“We should have had this program 43 years ago,” says Jameelah Morris, a junior who is vice president of the Pan African Alliance. “Part of me is satisfied on the very basic level that we’re moving somewhere. My concern on one level is with it being a program, not a department. Departments have the ability to hire their own faculty.”

Of the 11 schools that Tufts identifies as peers, three have departments, four have centers and four have programs in Africana studies, according to the task force report. Berger-Sweeney has committed to hiring three tenure-track professors to support the new program, starting this fall. Not all of them, she anticipates, will specialize in Africana studies, with some in cross-ethnic studies.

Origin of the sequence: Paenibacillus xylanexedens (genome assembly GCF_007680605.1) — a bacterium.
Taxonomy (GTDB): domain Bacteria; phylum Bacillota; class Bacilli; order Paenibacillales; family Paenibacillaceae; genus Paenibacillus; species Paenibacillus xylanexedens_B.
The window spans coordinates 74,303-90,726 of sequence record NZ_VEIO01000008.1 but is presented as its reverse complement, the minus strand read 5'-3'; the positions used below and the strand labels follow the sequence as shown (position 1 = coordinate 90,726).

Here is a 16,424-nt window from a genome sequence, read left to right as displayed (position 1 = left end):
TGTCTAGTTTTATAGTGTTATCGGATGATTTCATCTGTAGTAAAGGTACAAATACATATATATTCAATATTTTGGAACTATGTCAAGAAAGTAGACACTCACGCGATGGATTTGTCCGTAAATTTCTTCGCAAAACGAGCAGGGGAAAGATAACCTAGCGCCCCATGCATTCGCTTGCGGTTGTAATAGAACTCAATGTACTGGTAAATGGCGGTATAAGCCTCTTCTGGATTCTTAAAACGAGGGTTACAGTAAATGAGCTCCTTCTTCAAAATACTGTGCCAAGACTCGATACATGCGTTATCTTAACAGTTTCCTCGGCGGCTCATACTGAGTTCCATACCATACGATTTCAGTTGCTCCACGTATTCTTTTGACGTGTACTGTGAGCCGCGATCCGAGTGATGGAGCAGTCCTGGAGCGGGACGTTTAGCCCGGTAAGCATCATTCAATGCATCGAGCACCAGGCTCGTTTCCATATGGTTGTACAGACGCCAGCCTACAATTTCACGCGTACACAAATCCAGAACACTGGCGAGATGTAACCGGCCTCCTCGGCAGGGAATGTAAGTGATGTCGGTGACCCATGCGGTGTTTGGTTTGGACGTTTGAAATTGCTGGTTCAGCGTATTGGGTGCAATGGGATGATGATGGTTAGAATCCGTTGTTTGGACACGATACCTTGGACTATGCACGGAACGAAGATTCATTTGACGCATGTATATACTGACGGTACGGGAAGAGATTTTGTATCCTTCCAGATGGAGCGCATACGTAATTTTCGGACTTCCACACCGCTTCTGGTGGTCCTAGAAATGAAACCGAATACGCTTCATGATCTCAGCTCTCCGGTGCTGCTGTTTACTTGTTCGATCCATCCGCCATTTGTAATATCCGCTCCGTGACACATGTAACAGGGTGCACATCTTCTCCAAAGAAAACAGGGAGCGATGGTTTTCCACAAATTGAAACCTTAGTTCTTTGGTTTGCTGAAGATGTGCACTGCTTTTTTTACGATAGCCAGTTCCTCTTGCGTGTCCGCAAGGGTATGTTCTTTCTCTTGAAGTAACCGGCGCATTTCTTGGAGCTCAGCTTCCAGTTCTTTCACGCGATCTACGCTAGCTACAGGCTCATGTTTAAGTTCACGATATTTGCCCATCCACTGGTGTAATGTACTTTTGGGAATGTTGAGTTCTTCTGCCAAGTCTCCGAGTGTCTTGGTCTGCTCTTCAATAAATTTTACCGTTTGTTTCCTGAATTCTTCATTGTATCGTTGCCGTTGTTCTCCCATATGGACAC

This fall also will see the debut of the Center on Race and Democracy, the brainchild of Dr. Peniel Joseph, a history professor. It will be independent of the academic program but complement its courses with research, conferences and speakers.

“We are a Research I university, so we have to integrate our teaching mission with our research mission. It just seemed the right thing to do to try and launch them as close as we could in time,” Berger-Sweeney says.

Joseph says the center will attempt to elevate the nation’s dialogue on race to the level that existed in the 1960s, when President Lyndon Johnson, Martin Luther King Jr. and the Kerner Commission on race riots were leading participants.

“It’s at the core of American history, race and democracy. Race is an integral part of our democracy,” Joseph says. “We need a dialogue on these issues. When you can dialogue in cool and hot times, it’s better.”